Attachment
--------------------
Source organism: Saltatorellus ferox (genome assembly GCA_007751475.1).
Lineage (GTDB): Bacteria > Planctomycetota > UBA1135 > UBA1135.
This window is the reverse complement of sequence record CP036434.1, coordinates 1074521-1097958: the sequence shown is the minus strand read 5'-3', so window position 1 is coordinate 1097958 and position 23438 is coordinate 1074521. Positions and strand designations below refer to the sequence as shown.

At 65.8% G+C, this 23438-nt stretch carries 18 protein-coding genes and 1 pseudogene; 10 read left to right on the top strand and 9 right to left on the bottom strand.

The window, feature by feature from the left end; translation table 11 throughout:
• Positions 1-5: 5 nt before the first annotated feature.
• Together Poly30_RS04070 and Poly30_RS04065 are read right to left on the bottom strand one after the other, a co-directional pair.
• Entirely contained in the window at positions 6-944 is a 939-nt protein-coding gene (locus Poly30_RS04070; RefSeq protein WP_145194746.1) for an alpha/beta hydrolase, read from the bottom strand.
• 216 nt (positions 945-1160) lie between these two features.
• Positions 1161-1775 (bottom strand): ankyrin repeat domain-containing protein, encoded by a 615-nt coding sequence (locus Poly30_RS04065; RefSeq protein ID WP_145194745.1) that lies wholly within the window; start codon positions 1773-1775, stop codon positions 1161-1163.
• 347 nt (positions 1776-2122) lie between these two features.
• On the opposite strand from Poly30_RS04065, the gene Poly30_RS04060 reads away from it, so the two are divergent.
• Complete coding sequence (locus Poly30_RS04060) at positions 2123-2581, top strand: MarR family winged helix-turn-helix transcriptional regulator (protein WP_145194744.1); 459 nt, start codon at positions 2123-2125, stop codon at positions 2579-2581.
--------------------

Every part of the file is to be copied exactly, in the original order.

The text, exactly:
Source organism: Saltatorellus ferox (genome assembly GCA_007751475.1).
Lineage (GTDB): Bacteria > Planctomycetota > UBA1135 > UBA1135.
This window is the reverse complement of sequence record CP036434.1, coordinates 1074521-1097958: the sequence shown is the minus strand read 5'-3', so window position 1 is coordinate 1097958 and position 23438 is coordinate 1074521. Positions and strand designations below refer to the sequence as shown.

At 65.8% G+C, this 23438-nt stretch carries 18 protein-coding genes and 1 pseudogene; 10 read left to right on the top strand and 9 right to left on the bottom strand.

The window, feature by feature from the left end; translation table 11 throughout:
• Positions 1-5: 5 nt before the first annotated feature.
• Together Poly30_RS04070 and Poly30_RS04065 are read right to left on the bottom strand one after the other, a co-directional pair.
• Entirely contained in the window at positions 6-944 is a 939-nt protein-coding gene (locus Poly30_RS04070; RefSeq protein WP_145194746.1) for an alpha/beta hydrolase, read from the bottom strand.
• 216 nt (positions 945-1160) lie between these two features.
• Positions 1161-1775 (bottom strand): ankyrin repeat domain-containing protein, encoded by a 615-nt coding sequence (locus Poly30_RS04065; RefSeq protein ID WP_145194745.1) that lies wholly within the window; start codon positions 1773-1775, stop codon positions 1161-1163.
• 347 nt (positions 1776-2122) lie between these two features.
• On the opposite strand from Poly30_RS04065, the gene Poly30_RS04060 reads away from it, so the two are divergent.
• Complete coding sequence (locus Poly30_RS04060) at positions 2123-2581, top strand: MarR family winged helix-turn-helix transcriptional regulator (protein WP_145194744.1); 459 nt, start codon at positions 2123-2125, stop codon at positions 2579-2581.